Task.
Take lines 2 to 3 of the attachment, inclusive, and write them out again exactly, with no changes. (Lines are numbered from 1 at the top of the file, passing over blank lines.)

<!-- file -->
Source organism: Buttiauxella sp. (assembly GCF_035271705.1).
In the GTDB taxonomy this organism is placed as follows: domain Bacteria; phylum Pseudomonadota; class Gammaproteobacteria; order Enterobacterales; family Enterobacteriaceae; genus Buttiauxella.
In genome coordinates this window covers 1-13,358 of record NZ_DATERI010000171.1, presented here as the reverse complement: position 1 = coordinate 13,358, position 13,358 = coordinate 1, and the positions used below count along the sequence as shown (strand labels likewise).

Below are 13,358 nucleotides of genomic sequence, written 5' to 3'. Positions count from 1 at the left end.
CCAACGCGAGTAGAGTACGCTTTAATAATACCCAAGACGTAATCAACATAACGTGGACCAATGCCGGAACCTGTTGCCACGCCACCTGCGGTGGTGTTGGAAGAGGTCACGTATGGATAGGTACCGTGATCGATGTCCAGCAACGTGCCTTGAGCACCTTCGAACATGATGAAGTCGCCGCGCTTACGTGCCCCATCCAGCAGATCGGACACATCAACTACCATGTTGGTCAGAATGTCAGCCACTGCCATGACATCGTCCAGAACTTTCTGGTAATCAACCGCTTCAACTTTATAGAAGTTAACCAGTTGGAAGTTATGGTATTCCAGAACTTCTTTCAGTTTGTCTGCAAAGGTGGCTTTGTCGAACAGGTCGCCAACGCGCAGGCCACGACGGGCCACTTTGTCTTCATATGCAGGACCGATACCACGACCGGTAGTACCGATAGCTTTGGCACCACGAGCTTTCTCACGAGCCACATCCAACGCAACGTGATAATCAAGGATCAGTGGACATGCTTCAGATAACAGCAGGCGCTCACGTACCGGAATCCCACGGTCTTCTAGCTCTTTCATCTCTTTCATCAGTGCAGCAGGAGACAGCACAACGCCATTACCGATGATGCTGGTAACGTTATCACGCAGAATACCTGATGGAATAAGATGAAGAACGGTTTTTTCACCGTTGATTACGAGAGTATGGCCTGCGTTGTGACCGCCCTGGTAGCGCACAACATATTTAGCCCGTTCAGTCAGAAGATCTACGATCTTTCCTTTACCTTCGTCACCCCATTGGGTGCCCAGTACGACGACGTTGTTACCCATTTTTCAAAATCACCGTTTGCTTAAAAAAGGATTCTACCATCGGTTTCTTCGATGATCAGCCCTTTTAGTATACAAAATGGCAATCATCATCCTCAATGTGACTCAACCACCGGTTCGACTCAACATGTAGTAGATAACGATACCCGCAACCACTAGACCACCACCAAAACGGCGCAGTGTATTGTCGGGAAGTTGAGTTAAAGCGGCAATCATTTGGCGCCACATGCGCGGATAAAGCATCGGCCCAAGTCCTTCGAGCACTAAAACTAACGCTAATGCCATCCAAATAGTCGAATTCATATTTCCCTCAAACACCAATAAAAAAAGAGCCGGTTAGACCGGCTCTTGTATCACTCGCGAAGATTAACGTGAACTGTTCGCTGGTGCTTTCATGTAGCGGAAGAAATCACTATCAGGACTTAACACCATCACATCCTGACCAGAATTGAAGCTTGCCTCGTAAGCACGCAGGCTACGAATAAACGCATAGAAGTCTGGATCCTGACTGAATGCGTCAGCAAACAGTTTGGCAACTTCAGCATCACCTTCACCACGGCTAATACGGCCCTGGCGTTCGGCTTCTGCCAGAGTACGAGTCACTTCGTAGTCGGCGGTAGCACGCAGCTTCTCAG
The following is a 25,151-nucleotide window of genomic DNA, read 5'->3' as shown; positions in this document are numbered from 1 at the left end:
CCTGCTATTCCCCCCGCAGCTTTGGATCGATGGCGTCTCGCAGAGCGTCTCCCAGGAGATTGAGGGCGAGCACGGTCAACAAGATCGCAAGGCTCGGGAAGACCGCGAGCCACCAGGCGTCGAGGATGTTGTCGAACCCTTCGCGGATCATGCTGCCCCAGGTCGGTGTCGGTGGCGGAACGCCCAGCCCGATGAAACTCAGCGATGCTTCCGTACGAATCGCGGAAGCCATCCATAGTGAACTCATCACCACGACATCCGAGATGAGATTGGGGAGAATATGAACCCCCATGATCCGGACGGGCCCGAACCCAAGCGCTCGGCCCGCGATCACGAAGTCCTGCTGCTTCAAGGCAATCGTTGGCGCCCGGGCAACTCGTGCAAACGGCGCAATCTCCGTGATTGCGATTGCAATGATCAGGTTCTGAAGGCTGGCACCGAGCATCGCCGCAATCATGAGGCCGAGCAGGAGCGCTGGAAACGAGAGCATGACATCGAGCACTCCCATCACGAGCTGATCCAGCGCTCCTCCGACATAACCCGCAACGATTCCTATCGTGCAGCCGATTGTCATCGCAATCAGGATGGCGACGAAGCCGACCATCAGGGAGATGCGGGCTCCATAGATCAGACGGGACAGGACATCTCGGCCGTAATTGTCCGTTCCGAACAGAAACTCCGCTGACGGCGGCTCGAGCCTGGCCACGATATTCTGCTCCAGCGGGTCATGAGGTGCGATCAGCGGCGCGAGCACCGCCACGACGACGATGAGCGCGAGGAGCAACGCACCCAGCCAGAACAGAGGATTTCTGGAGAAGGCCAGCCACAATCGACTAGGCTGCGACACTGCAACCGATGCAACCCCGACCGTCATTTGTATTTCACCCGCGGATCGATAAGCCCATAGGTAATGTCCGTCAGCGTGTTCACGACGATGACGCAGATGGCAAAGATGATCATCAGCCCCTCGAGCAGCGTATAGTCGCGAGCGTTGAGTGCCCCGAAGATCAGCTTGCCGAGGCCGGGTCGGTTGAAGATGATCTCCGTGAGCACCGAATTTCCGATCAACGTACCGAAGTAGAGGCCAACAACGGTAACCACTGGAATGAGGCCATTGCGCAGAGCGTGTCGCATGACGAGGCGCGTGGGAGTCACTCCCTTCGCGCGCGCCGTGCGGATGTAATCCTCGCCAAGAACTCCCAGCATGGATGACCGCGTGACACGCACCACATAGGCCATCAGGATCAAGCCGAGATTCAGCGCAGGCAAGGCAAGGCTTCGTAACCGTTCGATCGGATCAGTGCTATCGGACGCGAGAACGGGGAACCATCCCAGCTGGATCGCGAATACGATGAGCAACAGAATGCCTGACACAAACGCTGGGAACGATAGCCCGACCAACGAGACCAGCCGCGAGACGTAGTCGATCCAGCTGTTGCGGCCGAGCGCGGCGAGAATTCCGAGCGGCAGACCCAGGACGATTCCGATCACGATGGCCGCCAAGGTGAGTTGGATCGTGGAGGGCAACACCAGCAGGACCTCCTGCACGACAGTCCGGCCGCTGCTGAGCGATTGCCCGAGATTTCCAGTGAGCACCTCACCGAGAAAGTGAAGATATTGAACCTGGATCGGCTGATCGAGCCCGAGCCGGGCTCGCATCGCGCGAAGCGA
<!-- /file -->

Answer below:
In the GTDB taxonomy this organism is placed as follows: domain Bacteria; phylum Pseudomonadota; class Gammaproteobacteria; order Enterobacterales; family Enterobacteriaceae; genus Buttiauxella.
In genome coordinates this window covers 1-13,358 of record NZ_DATERI010000171.1, presented here as the reverse complement: position 1 = coordinate 13,358, position 13,358 = coordinate 1, and the positions used below count along the sequence as shown (strand labels likewise).